In making the legal case against Obamacare’s individual mandate, challengers have argued that the framers of our Constitution would certainly have found such a measure to be unconstitutional. Never mind that nothing in the text or history of the Constitution’s Commerce Clause indicates that Congress cannot mandate commercial purchases...More at the link, although I think I've seen discussion elsewhere that the latter mandate was for all able-bodied men to have firearms, not necessarily to buy them.
The founding fathers, it turns out, passed several mandates of their own. In 1790, the very first Congress—which incidentally included 20 framers—passed a law that included a mandate: namely, a requirement that ship owners buy medical insurance for their seamen. This law was then signed by another framer: President George Washington...
That’s not all. In 1792, a Congress with 17 framers passed another statute that required all able-bodied men to buy firearms. Yes, we used to have not only a right to bear arms, but a federal duty to buy them. Four framers voted against this bill, but the others did not, and it was also signed by Washington. Some tried to repeal this gun purchase mandate on the grounds it was too onerous, but only one framer voted to repeal it.
27 April 2012
Health care mandates and the Founding Fathers
From an essay in The New Republic:
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I did some research on this a couple weeks ago and found the actual laws passed.ReplyDelete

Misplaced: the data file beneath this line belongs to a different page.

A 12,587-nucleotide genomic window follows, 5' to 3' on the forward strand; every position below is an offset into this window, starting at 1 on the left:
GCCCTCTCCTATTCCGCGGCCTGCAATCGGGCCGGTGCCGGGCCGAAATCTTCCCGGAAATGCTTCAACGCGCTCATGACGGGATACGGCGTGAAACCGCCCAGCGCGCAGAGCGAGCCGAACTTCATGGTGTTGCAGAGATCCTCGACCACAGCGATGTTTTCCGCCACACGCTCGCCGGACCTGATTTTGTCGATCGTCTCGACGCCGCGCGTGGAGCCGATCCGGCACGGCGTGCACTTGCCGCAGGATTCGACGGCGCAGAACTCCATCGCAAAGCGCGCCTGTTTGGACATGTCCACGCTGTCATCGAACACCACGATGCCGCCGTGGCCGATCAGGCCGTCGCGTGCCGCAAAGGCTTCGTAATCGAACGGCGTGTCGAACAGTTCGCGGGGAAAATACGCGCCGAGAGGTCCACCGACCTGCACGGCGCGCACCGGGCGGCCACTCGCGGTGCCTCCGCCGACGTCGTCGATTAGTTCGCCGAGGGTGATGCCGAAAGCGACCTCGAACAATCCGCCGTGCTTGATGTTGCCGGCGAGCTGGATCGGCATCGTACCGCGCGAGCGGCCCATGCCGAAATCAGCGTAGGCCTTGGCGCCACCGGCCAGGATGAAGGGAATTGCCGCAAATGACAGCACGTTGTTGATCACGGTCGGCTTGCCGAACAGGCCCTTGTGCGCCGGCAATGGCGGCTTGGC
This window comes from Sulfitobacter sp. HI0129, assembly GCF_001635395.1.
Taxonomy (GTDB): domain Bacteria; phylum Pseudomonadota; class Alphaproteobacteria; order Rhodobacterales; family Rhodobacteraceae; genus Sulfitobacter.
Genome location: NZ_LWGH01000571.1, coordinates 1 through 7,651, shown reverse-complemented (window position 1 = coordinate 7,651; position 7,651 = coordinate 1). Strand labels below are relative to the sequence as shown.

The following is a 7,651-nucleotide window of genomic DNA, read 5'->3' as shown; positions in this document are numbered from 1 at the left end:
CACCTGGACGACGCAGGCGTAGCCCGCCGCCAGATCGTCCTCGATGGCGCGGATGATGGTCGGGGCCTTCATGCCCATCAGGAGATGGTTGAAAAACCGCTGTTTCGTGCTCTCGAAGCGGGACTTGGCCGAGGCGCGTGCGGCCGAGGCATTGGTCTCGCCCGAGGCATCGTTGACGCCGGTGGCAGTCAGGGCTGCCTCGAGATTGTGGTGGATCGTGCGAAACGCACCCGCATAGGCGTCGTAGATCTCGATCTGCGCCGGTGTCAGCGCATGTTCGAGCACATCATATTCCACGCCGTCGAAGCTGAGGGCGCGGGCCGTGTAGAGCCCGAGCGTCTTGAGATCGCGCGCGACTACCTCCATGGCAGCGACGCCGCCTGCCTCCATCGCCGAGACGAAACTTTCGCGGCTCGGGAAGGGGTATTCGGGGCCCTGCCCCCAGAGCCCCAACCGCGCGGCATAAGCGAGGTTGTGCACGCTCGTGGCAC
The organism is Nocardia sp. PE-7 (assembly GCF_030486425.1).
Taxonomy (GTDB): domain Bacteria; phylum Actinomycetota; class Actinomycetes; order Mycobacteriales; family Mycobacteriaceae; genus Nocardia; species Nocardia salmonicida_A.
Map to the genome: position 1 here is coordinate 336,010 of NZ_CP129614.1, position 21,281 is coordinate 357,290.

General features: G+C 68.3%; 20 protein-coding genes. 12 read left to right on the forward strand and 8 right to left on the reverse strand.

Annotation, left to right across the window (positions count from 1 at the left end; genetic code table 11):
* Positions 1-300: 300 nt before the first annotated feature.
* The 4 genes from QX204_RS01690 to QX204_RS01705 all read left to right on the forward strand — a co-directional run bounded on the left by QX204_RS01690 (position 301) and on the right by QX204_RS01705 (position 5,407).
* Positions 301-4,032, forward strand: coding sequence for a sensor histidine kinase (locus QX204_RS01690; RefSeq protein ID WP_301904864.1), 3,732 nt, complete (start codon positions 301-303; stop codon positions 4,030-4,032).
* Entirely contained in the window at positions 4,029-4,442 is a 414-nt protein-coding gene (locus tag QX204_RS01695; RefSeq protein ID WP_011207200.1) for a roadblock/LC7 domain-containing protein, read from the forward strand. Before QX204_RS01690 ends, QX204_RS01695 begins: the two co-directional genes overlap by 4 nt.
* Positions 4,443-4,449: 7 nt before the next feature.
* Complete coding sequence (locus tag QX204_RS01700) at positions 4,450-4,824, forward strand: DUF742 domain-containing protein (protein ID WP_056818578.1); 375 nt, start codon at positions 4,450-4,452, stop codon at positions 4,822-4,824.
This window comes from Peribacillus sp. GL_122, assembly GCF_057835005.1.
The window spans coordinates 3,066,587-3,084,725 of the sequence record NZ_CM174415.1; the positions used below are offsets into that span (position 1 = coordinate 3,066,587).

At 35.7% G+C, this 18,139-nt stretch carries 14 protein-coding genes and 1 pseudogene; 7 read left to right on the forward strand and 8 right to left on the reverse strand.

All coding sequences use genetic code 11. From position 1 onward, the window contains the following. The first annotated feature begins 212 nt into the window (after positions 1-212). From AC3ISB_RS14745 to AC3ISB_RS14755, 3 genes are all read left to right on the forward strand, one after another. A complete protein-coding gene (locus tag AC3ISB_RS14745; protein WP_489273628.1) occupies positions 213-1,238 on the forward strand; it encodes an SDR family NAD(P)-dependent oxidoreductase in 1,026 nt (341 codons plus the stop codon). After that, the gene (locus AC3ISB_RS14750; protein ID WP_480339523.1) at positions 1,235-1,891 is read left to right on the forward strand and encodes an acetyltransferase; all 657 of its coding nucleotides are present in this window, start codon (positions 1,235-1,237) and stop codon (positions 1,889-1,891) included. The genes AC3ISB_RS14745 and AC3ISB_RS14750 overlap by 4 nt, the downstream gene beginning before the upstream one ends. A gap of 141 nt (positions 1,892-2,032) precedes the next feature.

1790: Section 8 at http://memory.loc.gov/cgi-bin/ampage?collId=llsl&fileName=001/llsl001.db&recNum=257
1792's Militia act: http://memory.loc.gov/cgi-bin/ampage?collId=llsl&fileName=001/llsl001.db&recNum=394
1798 (at the bottom of the page): http://memory.loc.gov/cgi-bin/ampage?collId=llsl&fileName=001/llsl001.db&recNum=728
I don't understand the obsession with what the 'Founding Fathers' thought. What they thought is interesting for historical reasons, but shouldn't necessarily govern how our country works now. If strict constitutional preservationists had been in charge the last couple hundred years, there'd have been no amendments. And without those amendments, we wouldn't have the Bill of Rights, women couldn't vote, and we'd still have legal slavery. Is that really what people want? Then again, we also wouldn't have federal taxes...ReplyDelete
This sums up the precedent for me:ReplyDelete
The 1942 ruling in Wickard v. Filburn held that the federal government could determine how much wheat Filburn grew, and make him pay a penalty for bushels over that amount, even though the wheat was for his personal use. His wheat production could be regulated “if it exerts a substantial economic effect on interstate commerce,” Justice Robert H. Jackson wrote. The court found that it did.